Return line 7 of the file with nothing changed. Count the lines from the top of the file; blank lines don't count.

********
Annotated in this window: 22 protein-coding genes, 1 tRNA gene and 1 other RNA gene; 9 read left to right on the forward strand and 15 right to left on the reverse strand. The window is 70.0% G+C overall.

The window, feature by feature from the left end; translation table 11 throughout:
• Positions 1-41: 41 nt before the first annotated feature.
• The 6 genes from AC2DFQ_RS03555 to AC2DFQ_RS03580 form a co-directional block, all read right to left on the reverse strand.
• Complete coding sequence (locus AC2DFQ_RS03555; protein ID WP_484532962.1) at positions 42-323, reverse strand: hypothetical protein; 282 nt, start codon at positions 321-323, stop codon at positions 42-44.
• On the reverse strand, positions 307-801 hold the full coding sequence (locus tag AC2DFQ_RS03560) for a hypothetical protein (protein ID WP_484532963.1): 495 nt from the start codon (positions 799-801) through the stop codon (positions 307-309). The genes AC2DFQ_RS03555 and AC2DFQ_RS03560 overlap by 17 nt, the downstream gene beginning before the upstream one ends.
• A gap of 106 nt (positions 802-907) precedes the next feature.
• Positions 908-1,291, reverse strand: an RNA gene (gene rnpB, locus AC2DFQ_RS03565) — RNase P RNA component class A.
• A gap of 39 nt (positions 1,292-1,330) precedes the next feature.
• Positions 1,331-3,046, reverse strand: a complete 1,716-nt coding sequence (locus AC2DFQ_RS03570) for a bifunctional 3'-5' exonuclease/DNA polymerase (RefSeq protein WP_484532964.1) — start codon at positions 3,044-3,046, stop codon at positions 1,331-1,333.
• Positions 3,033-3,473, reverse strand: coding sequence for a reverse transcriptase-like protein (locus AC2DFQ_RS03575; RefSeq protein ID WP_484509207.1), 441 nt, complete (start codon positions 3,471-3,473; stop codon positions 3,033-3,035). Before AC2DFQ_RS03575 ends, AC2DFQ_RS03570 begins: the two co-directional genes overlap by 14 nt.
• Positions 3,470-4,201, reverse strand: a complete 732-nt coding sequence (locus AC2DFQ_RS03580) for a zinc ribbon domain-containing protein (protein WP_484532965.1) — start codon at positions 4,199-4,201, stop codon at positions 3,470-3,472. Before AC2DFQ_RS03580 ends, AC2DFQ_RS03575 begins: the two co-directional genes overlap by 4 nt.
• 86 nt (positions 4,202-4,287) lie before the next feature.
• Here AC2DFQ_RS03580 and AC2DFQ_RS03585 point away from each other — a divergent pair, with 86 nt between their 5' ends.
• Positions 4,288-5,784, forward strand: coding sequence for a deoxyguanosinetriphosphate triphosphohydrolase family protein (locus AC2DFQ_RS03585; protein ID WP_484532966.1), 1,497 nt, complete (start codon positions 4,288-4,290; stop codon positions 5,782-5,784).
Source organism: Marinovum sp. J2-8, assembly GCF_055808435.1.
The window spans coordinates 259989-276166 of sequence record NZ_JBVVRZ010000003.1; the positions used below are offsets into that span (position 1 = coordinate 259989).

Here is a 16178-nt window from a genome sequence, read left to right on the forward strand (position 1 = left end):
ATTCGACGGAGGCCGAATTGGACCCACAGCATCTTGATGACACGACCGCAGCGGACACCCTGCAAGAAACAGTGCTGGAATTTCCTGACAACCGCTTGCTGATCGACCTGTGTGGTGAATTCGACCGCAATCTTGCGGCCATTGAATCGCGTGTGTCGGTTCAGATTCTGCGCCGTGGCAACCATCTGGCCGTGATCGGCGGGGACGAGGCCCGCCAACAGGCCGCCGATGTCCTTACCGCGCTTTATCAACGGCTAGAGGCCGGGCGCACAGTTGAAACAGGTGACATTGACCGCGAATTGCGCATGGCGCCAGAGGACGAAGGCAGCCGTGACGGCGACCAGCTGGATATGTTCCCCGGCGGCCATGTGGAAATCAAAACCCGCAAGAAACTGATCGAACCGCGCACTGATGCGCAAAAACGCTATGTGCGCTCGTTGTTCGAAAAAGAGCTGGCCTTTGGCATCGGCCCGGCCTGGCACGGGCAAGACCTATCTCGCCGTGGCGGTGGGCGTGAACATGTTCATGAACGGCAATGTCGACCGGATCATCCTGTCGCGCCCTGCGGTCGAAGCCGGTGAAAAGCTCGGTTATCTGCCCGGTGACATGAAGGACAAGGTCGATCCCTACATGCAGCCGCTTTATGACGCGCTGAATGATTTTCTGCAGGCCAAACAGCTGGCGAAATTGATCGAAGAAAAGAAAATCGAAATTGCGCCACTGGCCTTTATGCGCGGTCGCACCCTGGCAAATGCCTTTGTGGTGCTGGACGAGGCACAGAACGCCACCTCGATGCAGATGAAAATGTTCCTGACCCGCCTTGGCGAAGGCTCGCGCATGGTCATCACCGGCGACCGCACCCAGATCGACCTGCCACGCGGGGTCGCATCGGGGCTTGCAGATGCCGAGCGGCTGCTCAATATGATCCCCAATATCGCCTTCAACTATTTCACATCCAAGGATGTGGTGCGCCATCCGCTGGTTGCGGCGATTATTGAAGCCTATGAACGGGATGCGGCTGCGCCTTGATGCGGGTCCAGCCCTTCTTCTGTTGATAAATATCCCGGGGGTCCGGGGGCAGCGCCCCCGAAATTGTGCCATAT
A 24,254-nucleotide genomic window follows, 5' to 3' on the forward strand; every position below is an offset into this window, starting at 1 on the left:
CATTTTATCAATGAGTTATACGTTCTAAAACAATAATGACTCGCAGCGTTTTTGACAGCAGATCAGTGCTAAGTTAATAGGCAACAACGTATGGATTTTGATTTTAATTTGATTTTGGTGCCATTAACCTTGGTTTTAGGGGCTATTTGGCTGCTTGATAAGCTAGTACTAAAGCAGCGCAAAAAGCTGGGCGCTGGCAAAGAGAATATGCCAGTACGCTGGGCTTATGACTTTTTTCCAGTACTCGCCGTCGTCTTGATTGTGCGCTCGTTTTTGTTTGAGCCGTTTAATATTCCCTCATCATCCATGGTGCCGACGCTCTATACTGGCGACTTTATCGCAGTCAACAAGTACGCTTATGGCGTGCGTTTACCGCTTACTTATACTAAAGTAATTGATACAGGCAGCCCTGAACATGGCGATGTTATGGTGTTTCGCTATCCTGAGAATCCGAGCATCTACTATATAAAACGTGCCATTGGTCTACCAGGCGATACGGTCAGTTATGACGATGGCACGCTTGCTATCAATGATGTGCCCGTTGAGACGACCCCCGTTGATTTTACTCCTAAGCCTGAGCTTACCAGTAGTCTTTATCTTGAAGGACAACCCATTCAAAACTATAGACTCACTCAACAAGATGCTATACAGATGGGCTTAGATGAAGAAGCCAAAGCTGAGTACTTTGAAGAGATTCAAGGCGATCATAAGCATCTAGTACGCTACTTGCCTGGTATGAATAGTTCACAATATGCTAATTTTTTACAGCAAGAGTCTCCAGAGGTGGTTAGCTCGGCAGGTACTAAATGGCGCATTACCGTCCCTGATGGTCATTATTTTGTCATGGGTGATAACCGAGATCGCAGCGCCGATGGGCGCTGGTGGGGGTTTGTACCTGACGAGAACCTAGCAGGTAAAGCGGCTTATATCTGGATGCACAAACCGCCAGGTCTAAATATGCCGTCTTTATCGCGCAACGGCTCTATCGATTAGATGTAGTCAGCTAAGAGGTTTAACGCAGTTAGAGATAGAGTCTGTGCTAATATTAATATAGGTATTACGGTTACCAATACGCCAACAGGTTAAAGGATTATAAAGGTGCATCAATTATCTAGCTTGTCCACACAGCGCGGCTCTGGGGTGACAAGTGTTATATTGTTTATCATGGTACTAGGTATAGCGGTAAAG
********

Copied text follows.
• A gap of 106 nt (positions 802-907) precedes the next feature.